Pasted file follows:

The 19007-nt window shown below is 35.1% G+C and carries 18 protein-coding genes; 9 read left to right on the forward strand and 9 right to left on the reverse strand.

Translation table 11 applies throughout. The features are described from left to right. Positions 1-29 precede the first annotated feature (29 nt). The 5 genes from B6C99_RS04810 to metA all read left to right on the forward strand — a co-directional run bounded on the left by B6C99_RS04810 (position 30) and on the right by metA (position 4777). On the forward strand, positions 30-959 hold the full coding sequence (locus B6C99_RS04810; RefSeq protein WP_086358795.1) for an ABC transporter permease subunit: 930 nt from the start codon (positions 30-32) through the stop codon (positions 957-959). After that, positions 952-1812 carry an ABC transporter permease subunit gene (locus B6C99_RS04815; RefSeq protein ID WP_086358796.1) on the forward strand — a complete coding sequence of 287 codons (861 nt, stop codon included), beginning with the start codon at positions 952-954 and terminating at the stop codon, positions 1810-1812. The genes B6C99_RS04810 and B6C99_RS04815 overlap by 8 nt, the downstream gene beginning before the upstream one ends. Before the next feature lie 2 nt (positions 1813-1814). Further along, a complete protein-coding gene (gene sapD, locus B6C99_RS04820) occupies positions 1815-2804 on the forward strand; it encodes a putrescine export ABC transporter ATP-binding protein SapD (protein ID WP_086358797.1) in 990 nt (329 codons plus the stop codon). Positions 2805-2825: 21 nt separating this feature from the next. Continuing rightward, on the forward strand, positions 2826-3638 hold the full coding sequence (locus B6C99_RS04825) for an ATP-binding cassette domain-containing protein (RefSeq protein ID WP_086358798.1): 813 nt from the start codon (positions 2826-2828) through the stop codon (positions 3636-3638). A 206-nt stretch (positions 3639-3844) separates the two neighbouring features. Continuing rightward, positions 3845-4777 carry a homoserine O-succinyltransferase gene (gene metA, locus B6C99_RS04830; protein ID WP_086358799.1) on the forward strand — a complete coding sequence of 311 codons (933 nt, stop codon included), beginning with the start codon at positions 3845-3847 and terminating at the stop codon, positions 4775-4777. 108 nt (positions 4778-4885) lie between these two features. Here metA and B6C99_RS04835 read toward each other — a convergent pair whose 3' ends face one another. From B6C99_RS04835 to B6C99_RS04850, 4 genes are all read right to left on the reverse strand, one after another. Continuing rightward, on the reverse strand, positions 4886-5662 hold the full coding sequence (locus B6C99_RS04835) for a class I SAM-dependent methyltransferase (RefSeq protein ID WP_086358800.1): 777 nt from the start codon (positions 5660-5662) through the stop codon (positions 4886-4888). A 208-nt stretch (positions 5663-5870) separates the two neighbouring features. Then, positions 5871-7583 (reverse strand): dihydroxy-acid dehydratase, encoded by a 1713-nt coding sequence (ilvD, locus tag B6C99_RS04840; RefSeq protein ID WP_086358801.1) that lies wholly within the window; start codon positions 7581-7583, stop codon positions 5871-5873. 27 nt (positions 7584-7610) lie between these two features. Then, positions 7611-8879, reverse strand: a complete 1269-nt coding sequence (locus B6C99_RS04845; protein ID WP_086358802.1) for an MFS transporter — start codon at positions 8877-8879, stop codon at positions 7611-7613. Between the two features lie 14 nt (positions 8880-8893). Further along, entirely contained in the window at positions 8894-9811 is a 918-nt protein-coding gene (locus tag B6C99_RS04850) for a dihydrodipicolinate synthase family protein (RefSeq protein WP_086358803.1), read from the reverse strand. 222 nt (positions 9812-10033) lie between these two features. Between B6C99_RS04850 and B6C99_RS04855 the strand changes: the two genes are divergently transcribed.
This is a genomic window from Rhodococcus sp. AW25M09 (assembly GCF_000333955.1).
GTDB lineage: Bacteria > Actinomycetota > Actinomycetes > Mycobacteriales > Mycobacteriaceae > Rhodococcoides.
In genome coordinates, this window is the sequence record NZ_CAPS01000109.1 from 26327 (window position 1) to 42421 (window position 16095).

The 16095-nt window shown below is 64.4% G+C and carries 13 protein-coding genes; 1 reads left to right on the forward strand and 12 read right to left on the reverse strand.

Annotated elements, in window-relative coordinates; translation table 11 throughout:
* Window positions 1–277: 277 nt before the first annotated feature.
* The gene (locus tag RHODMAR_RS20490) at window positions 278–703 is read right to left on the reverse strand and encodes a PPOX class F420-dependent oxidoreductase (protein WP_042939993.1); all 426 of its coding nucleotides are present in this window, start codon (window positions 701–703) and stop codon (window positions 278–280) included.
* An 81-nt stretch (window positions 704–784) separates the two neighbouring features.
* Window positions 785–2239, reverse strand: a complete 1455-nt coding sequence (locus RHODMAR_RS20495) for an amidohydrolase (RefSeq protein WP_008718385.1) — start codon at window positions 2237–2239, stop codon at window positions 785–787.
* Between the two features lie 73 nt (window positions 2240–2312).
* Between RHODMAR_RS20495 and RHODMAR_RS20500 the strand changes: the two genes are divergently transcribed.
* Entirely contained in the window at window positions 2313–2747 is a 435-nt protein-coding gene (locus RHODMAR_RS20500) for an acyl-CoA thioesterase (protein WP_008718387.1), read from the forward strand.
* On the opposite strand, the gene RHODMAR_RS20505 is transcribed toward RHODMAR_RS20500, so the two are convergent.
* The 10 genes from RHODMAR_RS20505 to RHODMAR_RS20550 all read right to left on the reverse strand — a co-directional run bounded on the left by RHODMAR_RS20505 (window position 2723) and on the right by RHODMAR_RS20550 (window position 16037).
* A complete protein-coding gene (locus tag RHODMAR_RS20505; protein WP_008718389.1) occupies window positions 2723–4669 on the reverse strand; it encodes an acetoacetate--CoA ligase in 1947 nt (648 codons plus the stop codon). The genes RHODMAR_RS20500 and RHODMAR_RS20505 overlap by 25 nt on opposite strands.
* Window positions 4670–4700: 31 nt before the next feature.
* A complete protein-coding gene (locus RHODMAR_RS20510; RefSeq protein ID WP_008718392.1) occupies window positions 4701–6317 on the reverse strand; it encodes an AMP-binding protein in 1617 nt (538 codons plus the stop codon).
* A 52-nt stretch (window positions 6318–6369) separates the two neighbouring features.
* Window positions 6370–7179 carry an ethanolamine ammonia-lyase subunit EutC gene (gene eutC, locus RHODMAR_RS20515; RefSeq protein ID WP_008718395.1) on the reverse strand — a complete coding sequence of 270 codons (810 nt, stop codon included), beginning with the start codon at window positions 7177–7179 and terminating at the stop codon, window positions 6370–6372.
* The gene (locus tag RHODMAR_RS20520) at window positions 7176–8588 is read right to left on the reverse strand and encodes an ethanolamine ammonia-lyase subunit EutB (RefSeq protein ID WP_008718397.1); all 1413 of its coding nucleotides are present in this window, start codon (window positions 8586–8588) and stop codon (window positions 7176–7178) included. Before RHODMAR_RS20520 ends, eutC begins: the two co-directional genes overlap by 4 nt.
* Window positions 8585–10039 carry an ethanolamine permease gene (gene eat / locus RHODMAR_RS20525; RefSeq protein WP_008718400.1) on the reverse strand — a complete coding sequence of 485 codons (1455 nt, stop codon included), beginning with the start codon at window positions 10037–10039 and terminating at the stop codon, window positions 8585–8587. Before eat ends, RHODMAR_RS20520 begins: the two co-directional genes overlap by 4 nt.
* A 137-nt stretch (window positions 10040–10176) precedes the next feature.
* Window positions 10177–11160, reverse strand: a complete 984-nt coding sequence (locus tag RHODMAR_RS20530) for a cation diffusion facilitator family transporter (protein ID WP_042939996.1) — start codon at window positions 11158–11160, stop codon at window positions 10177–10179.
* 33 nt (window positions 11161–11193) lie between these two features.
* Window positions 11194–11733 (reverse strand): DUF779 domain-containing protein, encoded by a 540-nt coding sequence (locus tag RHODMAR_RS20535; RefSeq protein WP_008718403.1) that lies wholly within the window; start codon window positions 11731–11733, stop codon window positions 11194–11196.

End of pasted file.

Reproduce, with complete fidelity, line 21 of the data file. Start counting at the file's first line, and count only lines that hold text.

* Window positions 6370–7179 carry an ethanolamine ammonia-lyase subunit EutC gene (gene eutC, locus RHODMAR_RS20515; RefSeq protein ID WP_008718395.1) on the reverse strand — a complete coding sequence of 270 codons (810 nt, stop codon included), beginning with the start codon at window positions 7177–7179 and terminating at the stop codon, window positions 6370–6372.